Hopefully, this thread will encourage those priests who read it to amend, where necessary, their lifestyle(s) in order to be that light in the world which is so desperately needed, to lead souls to the truths of the Faith.
I agree completely.
Here is an interesting article about the success of our local Archdiocesan seminary in attracting vocations: https://cruxnow.com/church-in-the-usa/2017/12/31/millennials-fueling-resurgence-candidates-priesthood/
The theme of this paragraph is generally followed throughout the article:
The new breed of seminarians has embraced the notion they are taking on a secular world that’s sometimes hostile to their beliefs. They see themselves as part of a counter-culture movement, pushing back against consumerism, greed and other forces, which, in their eyes, make America a less faithful nation.
…although, I hope they soon realize that their battle is against forces a lot more sinister than “consumerism and greed”!
That’s been the way they have advertised the priesthood for years now, as a way to fight secularism only now with Pope Francis they are adding environmental concerns and so on, to the list.
I agree with you about the “more sinister” forces. That’s what St Paul said, that we are not fighting human enemies but “principalities and powers.”
I think that the lack of vocation is due to the fact that the post-conciliar generations are no longer educated in the exclusively Catholic Faith; we cannot upset everything and pretend to attract young people!…
I decided to try to find a promotional video on the priesthood, but the only one I could find – which was fairly good in terms of the mixture of ages of the priests speaking and their emphasis on the sacraments, without omitting pastoral care for the poor etc. – had loud background music, which entirely spoiled it for me. Loud, dramatic music in the background which made it a struggle to hear what was being said.
Instead, then, I thought I would post this one – a very different style, not to my taste but I wonder what others will think – I only watched the first twelve minutes, although almost closed down after five. Let’s hear what YOU think of it.
Is this approach likely to attract a serious vocation? In place of the priesthood, put “medicine” or “law” or “education” or, in fact, any other potential career you care to name. Imagine a member of any other profession seeking to attract recruits in this way. Might work. I doubt it. What do you think?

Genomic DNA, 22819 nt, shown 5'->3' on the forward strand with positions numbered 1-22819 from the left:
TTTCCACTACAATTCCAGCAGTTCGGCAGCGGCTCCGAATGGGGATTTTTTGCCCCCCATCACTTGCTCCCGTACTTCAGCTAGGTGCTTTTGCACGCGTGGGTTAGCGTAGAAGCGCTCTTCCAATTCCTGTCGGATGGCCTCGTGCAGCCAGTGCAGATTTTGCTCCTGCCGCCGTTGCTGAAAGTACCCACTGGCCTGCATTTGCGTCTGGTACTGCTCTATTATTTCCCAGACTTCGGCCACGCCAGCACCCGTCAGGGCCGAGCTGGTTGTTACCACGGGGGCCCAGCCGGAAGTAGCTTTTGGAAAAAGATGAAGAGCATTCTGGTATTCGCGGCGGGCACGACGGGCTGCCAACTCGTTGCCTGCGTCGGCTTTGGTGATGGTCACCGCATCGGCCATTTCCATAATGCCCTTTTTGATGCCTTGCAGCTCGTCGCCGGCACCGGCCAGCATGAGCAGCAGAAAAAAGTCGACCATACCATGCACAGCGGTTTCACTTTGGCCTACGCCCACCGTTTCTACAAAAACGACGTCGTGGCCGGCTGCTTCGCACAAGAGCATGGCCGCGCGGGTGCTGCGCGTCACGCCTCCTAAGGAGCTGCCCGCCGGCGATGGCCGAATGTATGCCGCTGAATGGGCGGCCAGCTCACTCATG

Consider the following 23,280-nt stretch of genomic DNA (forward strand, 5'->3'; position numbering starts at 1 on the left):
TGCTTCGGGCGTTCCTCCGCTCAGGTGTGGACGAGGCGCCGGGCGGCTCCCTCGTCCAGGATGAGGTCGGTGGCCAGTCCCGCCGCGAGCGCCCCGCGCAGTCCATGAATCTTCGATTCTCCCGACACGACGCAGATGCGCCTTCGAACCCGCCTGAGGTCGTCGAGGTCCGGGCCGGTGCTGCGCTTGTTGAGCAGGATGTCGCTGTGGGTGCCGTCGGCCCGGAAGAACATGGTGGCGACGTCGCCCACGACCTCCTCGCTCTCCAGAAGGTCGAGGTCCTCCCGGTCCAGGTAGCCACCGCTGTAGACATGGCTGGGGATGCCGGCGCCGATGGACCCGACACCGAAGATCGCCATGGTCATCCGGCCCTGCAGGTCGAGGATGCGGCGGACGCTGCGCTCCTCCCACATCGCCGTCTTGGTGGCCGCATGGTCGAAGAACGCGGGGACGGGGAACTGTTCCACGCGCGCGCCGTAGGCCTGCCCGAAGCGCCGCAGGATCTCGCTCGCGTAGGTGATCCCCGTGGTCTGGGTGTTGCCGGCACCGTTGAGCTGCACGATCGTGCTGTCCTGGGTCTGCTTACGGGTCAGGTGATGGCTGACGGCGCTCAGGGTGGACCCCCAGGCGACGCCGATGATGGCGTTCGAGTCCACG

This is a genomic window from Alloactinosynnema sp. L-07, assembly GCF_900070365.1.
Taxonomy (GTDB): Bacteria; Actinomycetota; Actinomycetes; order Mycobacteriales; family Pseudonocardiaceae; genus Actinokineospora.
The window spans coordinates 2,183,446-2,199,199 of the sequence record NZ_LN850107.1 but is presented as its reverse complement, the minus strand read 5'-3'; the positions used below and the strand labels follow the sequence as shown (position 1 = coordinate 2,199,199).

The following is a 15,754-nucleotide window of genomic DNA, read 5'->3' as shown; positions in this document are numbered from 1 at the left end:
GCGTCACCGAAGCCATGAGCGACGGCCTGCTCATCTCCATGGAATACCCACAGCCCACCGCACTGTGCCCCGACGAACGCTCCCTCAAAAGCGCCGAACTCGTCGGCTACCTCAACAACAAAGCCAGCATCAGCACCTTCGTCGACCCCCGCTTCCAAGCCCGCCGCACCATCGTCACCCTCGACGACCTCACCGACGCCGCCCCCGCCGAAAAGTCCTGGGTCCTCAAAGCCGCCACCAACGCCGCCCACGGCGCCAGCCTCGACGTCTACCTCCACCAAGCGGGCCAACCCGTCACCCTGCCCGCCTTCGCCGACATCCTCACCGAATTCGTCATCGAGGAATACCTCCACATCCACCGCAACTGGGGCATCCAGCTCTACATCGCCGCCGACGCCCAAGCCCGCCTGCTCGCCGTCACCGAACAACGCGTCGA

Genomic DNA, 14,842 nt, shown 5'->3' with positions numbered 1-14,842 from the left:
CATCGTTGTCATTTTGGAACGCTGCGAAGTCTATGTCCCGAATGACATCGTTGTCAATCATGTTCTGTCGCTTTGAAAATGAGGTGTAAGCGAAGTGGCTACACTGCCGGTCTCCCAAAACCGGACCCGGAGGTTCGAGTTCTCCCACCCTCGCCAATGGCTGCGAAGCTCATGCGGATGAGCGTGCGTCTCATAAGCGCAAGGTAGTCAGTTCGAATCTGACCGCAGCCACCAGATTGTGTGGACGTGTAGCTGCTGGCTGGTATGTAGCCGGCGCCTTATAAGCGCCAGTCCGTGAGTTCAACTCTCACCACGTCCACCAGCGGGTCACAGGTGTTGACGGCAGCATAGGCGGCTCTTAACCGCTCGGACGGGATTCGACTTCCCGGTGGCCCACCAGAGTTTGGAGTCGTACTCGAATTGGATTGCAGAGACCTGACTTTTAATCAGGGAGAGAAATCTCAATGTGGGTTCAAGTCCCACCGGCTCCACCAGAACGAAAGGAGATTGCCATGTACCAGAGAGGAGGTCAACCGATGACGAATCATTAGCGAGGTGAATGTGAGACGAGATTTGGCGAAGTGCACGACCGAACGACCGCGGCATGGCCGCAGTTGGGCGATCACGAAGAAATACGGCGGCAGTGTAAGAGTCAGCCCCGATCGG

I don’t need to watch the video. The priest on display lacks that particular look of priestliness (sanctity) which tells me everything I need to know. I don’t say that to be nasty, I just look at the face and see Mr. ordinary reflected in it, not Christ Our Lord. There is something absent from the face that is normally reflected in a consecrated soul.
I thought I should listen to at least some of the video so I stepped through it (quickly)! Just as I thought, it was like listening to a Protestant pastor. I do not doubt this young priest’s sincerity but he’s been formed in a Modernist seminary and it shows. So inferior to the priests we once had before that Council invited Protestantism to take over our seminaries.
Our posts went up at the same time. Talk about “great minds think alike”… Or should that be “fools seldom differ”? Strictly rhetorical question 😀
You got it right the first time – great minds think alike! Off now to find my hat with bells and bladder on a stick!
Well, I’ve now watched the entire talk by Fr Waltz.
Essentially, it is typical of the Protestant “testimony”, “witness” talks, with mention of Mass and Confession thrown in and an excited account of his pilgrimage to Rome and manifest adulation of Pope John Paul II. Thrilled to get to meet him. Contrasts with my own feeling when I found myself within inches of the Pope as he passed on his popemobile, on a visit to Rome, and I was kicking myself for not bringing posters which read “Give us back our Faith!” Nope: Fr Waltz was thrilled at being in the presence of this “saint”.
There was no mention of the teaching authority of the Church or anything like that in Fr Waltz’s talk – but then he had possibly been told to avoid that subject, as it can put young people right off the Church (as I was once told, myself). Don’t know. Whatever the reason, it always raises the question of whether it is ever possible to separate Christ from His Church. For any truly thinking youngster in that (invisible) audience, there are definitely gaps that require to be closed.
And I’m afraid the performance aspect really doesn’t attract me, at all – all the shouting and acting – not for me. But then, women can’t be priests in this patriarchal, male-dominated blah blah Church (!) so that doesn’t really matter, does it… 😀
It becomes clearer towards the end of the video that Fr Waltz is well-meaning and there are some poignant moments in his talk, such as the incident with “Michael” in the restaurant, and the discovery of his lost “scapular medal”; he made no mention of the rule to wear a material scapular as the norm, and it is a pity that he “fun-mocked” the promise of not suffering Hell-fire to those who die wearing the Brown scapular. That’s a key mistake the modern clergy make about devotional practices – they under-estimate how much most laity, including young people, love them.
Anyway, let’s pray that he stays the course himself, because there were a couple of remarks in his talk that I believe Americans class as “red flags” – Americans and this Scot!
I forgot to make a key point in my previous comment. And it is this.
These priests who seek to attract vocations by painting themselves as having been 100% worldly as a child / young person and (as Fr Waltz said) not “liking” Church [in his case until he became an altar server], are really selling young people short. Young people need to hear about the Gospel in its urgency. No time for long drawn out conversions – Fr Waltz was blessed that God spared him but nobody should be encouraged to take their time about living the Faith fully. A couple of sentences about his wasted years would have sufficed to make the point. Giving the impression that we have all the time in the world to decide whether or not to do God’s will is one of the classic and very basic mistakes made by the modern clergy – including Pope Francis.